Do you know 90% of a product designer’s work is not design? The visual layout made is the outcome of the whole work they do. Then what do they do? They assess real people with real problems and use an iterative human-centered design process to generate and verify solutions to those challenges while addressing business goals. They conduct user research, communicate with users, analyze, plan, build prototypes, and user-testing.
In short, a product designer determines how a product should work based on business goals and user needs. It does sound like a UX designer, doesn't it? Well, these two are interchangeable sometimes, as they have very similar job descriptions, but there are differences, which will be discussed in this blog.
In this article, we have covered every spectrum of a product designer's roles and responsibilities and how it differs from other designers. So that after you finish reading this, you won't have any confusion.
Product Designer vs. UX Designer
UX designers address usability issues and guarantee products have a logical flow. They are heavily involved in early user and market research to identify and comprehend user issues and develop design solutions to address them.
A UX designer is responsible for transforming a concept into a functional prototype, including designing UI elements and components for new products and features.
Product designers, on the other hand, perform many of the same tasks as UX designers but concentrate more on developing a product. They may work on existing and new products and design new features, and maintain them.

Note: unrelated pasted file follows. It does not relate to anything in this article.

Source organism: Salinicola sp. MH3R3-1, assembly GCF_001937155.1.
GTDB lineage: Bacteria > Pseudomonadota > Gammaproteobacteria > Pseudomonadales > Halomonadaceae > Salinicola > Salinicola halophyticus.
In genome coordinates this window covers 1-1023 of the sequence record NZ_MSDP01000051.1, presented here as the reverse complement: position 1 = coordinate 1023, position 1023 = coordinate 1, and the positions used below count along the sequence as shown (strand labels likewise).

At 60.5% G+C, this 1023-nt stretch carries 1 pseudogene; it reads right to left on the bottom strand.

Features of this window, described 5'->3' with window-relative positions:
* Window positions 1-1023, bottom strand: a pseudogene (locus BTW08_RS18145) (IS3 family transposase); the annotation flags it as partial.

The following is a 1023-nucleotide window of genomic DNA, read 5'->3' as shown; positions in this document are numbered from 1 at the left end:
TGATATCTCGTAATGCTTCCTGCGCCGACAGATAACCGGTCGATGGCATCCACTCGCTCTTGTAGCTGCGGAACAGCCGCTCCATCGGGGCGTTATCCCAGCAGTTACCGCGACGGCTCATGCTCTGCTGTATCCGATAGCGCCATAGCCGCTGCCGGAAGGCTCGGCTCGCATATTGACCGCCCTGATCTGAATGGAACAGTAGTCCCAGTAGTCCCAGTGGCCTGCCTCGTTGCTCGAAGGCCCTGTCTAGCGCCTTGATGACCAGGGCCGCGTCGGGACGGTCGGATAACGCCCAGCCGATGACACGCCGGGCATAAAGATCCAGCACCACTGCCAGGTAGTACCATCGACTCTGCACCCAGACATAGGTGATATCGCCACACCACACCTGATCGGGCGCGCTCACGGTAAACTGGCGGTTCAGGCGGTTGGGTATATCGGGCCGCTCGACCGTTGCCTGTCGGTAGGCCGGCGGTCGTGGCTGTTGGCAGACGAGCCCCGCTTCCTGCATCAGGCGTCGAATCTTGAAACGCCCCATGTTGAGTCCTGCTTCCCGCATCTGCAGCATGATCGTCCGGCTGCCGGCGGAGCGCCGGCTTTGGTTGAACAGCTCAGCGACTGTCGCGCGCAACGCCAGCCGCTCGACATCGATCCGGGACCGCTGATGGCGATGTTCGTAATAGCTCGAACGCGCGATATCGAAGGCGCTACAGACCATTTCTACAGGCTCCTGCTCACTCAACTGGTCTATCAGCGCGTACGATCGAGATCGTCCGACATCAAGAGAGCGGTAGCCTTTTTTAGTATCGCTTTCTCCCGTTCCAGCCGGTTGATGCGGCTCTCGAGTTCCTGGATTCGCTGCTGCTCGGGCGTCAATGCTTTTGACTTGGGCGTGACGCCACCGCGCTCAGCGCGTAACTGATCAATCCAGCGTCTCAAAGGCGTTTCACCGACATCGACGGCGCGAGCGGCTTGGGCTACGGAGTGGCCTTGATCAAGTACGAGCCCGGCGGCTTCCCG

Product designers collaborate with sales and marketing teams to identify business value opportunities through competitor, market, and user research. They play a crucial role in ensuring a digital product remains relevant and competitive by adapting to market trends and consumer needs.
Product Designer vs. Product Manager
Both designer and manager must align and stay on the same team to build a successful product. Close collaboration between product management and design teams means the customer experience will be fully integrated into the product roadmap and backlog, ensuring a customer-centric approach to prioritization.
A product manager is in charge of the whole lifecycle of a product, from making a roadmap to developing and launching it. He needs to focus on product experience (PX) and user experience (UX) to align with the business's goals and objectives as a whole.
In a similar manner, product designers need to know about both PX and UX, but they usually focus more on the design and user interface (UI) to make sure the product meets the goals of the customer experience (CX).
For example, if a product manager notices an increase in customer churn, he would investigate product issues that directly lead individuals to unsubscribe to ensure the organization reaches annual revenue targets. However, if product designers notice consumers heading back and forth between product pages without taking action. They'll investigate user navigation and accessibility concerns and propose product modifications to boost CX.
Why Must You Hire A Product Designer for Your Business to Grow?
If you own a business, you must build a team of talented people in different roles to make your business grow. How many people you need to hire depends on the size of your business and your business needs, but I am sure the need for a product designer will always be there.
The following points explain why product design is so important:
Should You Hire In-house Designers or Agencies or Studios? - Find The Reasons!
Both offer advantages and disadvantages; you must choose based on your organization's needs. The following considerations will help your decision:
As you can see, being a product designer entails more than just design. To discover a competent specialist, you must first establish your requirements and select a platform that can provide you with what you require.
Whether you choose an agency or in-house, first look up their portfolio; their work will help you decide whether they are fit for your organization or not. For varieties of work, you can look in Behance and dribble as well.
Frequently Asked Questions (FAQ)